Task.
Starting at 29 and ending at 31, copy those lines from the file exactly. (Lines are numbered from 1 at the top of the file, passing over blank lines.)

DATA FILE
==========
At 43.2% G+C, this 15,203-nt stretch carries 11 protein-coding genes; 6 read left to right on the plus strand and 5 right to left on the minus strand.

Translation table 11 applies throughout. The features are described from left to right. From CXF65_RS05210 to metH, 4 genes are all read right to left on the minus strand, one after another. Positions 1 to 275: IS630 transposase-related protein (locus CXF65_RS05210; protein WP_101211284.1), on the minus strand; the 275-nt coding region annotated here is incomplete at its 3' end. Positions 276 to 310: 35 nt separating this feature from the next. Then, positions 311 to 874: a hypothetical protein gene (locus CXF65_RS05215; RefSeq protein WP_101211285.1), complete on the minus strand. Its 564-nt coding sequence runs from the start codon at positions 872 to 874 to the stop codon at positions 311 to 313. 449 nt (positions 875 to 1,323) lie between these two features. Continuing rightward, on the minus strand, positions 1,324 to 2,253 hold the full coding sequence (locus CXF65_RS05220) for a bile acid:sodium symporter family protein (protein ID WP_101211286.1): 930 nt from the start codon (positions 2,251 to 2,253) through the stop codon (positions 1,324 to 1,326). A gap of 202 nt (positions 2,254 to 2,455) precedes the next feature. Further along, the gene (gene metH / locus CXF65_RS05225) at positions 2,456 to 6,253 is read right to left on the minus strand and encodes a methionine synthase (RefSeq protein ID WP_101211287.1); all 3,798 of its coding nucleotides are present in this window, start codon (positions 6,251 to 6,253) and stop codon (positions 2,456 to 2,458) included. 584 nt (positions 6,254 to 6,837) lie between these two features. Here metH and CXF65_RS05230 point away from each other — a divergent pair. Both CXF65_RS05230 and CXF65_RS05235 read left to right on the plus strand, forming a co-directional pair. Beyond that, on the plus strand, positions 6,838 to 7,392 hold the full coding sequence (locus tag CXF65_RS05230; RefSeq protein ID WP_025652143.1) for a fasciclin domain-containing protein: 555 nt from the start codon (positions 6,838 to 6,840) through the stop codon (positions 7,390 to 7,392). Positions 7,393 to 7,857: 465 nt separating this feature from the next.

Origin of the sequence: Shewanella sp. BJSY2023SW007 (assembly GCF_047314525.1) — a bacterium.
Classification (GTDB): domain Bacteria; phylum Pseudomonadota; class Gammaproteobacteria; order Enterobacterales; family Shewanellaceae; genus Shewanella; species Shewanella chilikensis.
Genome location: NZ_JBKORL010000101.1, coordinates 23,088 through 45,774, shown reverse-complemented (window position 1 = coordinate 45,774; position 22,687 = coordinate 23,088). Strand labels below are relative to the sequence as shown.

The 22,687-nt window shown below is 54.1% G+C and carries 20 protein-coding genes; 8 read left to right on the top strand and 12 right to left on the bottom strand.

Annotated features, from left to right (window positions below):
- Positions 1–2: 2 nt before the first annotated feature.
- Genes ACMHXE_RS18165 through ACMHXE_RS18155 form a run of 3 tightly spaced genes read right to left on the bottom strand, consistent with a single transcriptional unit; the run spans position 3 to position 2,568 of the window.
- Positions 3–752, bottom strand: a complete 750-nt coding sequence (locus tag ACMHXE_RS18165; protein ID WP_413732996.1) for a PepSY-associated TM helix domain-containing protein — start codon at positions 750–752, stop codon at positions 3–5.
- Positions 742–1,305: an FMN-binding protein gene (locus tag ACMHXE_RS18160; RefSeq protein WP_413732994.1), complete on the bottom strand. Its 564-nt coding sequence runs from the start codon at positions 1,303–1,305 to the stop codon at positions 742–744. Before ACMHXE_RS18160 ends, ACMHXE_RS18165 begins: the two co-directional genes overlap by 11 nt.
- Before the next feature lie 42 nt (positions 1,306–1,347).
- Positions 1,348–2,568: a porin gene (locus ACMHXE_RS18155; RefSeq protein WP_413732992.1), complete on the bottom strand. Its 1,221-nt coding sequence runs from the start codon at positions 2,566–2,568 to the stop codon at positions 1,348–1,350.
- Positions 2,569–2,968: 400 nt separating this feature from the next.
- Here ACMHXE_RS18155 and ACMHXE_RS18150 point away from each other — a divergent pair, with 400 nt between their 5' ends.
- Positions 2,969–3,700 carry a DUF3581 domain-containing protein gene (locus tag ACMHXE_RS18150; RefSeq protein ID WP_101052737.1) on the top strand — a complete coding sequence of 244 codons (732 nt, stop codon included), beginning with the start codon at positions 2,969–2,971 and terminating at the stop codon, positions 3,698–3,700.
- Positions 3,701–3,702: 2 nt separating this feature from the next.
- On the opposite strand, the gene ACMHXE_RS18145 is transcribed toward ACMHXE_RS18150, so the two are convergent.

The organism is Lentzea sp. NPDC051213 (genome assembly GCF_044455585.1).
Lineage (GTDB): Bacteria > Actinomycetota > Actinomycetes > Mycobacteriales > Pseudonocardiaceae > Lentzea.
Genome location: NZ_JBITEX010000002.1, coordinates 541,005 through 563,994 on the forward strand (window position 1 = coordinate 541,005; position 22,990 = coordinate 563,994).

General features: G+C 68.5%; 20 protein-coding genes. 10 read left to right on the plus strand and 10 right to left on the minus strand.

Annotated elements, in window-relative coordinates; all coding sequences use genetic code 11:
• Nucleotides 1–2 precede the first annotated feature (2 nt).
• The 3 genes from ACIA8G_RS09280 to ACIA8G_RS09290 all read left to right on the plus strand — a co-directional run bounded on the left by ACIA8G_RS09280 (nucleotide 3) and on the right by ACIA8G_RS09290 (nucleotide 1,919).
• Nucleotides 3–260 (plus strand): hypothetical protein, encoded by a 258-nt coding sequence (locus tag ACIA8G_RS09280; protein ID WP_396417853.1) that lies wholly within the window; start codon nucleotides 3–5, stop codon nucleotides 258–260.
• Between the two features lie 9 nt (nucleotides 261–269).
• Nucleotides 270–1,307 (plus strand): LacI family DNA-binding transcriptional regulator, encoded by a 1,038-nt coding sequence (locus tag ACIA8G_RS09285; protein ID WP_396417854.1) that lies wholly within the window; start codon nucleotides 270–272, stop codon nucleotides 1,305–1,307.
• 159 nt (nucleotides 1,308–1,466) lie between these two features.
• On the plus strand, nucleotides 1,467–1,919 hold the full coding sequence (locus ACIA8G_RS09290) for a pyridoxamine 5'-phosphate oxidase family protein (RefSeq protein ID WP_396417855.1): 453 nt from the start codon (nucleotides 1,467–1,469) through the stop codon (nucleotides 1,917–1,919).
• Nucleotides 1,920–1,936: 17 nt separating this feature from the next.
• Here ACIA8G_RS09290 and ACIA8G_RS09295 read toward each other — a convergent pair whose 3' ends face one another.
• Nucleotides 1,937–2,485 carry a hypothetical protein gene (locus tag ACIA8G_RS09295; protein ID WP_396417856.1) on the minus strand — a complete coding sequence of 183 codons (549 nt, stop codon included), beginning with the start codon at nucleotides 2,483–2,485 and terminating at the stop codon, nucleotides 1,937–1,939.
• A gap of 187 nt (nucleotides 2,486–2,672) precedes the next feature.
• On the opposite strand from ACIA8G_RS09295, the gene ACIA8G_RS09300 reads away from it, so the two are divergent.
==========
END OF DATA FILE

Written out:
• 159 nt (nucleotides 1,308–1,466) lie between these two features.
• On the plus strand, nucleotides 1,467–1,919 hold the full coding sequence (locus ACIA8G_RS09290) for a pyridoxamine 5'-phosphate oxidase family protein (RefSeq protein ID WP_396417855.1): 453 nt from the start codon (nucleotides 1,467–1,469) through the stop codon (nucleotides 1,917–1,919).
• Nucleotides 1,920–1,936: 17 nt separating this feature from the next.